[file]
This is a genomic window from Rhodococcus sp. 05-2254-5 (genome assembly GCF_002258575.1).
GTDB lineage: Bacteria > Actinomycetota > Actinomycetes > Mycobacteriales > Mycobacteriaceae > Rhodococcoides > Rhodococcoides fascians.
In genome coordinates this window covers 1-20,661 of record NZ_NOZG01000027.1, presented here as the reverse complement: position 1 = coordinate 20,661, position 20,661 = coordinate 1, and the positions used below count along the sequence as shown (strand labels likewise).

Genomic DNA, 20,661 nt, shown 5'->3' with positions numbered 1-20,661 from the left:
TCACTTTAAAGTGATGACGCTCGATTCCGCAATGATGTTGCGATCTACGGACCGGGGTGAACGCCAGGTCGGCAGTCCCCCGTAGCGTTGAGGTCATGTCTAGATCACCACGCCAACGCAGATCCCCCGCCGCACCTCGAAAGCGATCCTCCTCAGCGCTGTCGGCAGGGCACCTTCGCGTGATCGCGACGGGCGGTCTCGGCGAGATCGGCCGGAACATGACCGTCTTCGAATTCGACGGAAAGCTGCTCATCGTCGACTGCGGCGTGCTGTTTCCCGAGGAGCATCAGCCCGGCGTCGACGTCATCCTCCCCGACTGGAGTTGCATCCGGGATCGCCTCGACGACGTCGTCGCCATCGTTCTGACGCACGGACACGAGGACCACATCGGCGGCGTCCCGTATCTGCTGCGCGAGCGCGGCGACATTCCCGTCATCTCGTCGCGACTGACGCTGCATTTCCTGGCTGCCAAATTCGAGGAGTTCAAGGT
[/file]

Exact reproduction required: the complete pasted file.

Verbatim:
This is a genomic window from Rhodococcus sp. 05-2254-5 (genome assembly GCF_002258575.1).
GTDB lineage: Bacteria > Actinomycetota > Actinomycetes > Mycobacteriales > Mycobacteriaceae > Rhodococcoides > Rhodococcoides fascians.
In genome coordinates this window covers 1-20,661 of record NZ_NOZG01000027.1, presented here as the reverse complement: position 1 = coordinate 20,661, position 20,661 = coordinate 1, and the positions used below count along the sequence as shown (strand labels likewise).

Genomic DNA, 20,661 nt, shown 5'->3' with positions numbered 1-20,661 from the left:
TCACTTTAAAGTGATGACGCTCGATTCCGCAATGATGTTGCGATCTACGGACCGGGGTGAACGCCAGGTCGGCAGTCCCCCGTAGCGTTGAGGTCATGTCTAGATCACCACGCCAACGCAGATCCCCCGCCGCACCTCGAAAGCGATCCTCCTCAGCGCTGTCGGCAGGGCACCTTCGCGTGATCGCGACGGGCGGTCTCGGCGAGATCGGCCGGAACATGACCGTCTTCGAATTCGACGGAAAGCTGCTCATCGTCGACTGCGGCGTGCTGTTTCCCGAGGAGCATCAGCCCGGCGTCGACGTCATCCTCCCCGACTGGAGTTGCATCCGGGATCGCCTCGACGACGTCGTCGCCATCGTTCTGACGCACGGACACGAGGACCACATCGGCGGCGTCCCGTATCTGCTGCGCGAGCGCGGCGACATTCCCGTCATCTCGTCGCGACTGACGCTGCATTTCCTGGCTGCCAAATTCGAGGAGTTCAAGGT